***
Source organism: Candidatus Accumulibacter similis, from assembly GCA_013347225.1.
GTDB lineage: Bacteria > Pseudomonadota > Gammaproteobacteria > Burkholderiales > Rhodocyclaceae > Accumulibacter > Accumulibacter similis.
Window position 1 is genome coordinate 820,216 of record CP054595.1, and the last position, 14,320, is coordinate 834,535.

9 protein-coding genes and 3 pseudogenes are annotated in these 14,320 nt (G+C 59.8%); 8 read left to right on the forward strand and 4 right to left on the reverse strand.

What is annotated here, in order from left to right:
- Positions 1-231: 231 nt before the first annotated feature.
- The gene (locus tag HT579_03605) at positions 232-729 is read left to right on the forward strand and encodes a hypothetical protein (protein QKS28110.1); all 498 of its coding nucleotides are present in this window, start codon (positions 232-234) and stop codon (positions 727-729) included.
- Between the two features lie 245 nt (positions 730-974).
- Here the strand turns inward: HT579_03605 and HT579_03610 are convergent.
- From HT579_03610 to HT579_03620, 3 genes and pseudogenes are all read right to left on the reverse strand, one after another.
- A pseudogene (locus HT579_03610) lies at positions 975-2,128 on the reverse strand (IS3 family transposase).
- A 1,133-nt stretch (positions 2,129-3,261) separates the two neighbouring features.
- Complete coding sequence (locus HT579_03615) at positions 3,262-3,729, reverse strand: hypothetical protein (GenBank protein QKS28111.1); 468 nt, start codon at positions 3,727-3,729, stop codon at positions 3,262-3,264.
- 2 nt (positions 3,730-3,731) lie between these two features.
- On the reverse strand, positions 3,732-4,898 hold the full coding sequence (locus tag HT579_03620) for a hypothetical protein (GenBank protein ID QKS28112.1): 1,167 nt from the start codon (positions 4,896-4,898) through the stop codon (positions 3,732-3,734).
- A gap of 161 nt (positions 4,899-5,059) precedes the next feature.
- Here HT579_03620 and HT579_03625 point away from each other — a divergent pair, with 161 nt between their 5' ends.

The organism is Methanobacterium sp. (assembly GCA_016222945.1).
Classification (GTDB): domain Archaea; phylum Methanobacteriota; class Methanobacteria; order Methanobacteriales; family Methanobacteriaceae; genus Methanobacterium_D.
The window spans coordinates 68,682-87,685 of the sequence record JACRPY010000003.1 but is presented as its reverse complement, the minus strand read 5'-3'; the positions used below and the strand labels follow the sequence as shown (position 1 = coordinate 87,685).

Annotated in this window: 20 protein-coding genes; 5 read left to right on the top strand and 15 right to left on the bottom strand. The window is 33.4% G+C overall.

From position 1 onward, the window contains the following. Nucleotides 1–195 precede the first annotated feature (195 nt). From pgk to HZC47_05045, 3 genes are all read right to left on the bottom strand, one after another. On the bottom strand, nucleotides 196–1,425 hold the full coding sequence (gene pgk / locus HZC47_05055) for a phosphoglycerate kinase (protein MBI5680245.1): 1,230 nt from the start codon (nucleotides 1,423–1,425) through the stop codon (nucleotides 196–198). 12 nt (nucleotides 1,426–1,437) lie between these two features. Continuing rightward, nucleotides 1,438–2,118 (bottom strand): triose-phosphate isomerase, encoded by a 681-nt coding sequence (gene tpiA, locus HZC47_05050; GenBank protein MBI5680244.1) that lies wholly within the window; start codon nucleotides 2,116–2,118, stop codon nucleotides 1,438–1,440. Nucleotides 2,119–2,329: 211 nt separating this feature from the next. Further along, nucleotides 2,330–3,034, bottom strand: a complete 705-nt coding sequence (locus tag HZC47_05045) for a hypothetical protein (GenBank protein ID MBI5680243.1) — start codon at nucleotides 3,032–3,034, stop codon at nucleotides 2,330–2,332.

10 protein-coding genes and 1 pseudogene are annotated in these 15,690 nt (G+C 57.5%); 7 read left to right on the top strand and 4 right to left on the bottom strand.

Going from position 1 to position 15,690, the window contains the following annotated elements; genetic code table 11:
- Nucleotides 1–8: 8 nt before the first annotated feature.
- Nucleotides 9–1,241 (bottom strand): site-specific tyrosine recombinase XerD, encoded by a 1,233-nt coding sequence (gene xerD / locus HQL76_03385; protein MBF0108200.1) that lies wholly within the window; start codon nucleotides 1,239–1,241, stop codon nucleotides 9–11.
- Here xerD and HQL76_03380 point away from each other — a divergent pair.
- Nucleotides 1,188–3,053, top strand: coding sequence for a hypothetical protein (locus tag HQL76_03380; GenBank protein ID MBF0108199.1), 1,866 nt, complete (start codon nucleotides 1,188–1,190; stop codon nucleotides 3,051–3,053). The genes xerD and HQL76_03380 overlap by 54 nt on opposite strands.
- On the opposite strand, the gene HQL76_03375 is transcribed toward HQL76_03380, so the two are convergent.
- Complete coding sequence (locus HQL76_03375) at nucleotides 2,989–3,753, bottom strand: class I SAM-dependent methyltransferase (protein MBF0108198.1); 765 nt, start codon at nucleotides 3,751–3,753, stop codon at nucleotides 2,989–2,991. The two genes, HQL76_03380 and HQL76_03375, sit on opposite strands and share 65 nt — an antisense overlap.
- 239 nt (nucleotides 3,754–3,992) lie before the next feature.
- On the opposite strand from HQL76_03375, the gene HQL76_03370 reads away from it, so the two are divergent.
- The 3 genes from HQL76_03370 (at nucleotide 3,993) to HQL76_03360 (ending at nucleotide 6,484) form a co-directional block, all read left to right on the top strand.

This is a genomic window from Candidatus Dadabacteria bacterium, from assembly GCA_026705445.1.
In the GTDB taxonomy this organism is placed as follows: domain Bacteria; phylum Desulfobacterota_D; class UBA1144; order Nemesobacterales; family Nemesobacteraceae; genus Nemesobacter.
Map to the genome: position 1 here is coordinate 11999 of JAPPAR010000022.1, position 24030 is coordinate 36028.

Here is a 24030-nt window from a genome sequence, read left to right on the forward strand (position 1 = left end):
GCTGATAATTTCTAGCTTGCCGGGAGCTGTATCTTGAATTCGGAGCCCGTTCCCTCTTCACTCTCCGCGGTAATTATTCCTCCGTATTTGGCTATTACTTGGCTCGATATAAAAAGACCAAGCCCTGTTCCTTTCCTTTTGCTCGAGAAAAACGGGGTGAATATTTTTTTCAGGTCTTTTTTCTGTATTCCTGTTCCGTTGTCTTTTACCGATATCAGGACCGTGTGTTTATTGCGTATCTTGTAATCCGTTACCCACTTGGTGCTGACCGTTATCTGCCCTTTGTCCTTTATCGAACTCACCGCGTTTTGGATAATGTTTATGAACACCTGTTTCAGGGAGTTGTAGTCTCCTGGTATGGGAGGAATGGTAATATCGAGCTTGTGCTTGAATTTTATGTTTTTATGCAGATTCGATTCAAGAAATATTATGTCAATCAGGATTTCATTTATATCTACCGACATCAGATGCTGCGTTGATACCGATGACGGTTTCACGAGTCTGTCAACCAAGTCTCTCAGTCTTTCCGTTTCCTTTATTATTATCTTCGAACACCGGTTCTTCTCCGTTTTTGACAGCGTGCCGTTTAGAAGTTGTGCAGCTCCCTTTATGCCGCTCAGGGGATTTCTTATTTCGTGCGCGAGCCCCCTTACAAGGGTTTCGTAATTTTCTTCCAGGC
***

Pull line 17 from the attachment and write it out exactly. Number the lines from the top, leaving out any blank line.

- Here HT579_03620 and HT579_03625 point away from each other — a divergent pair, with 161 nt between their 5' ends.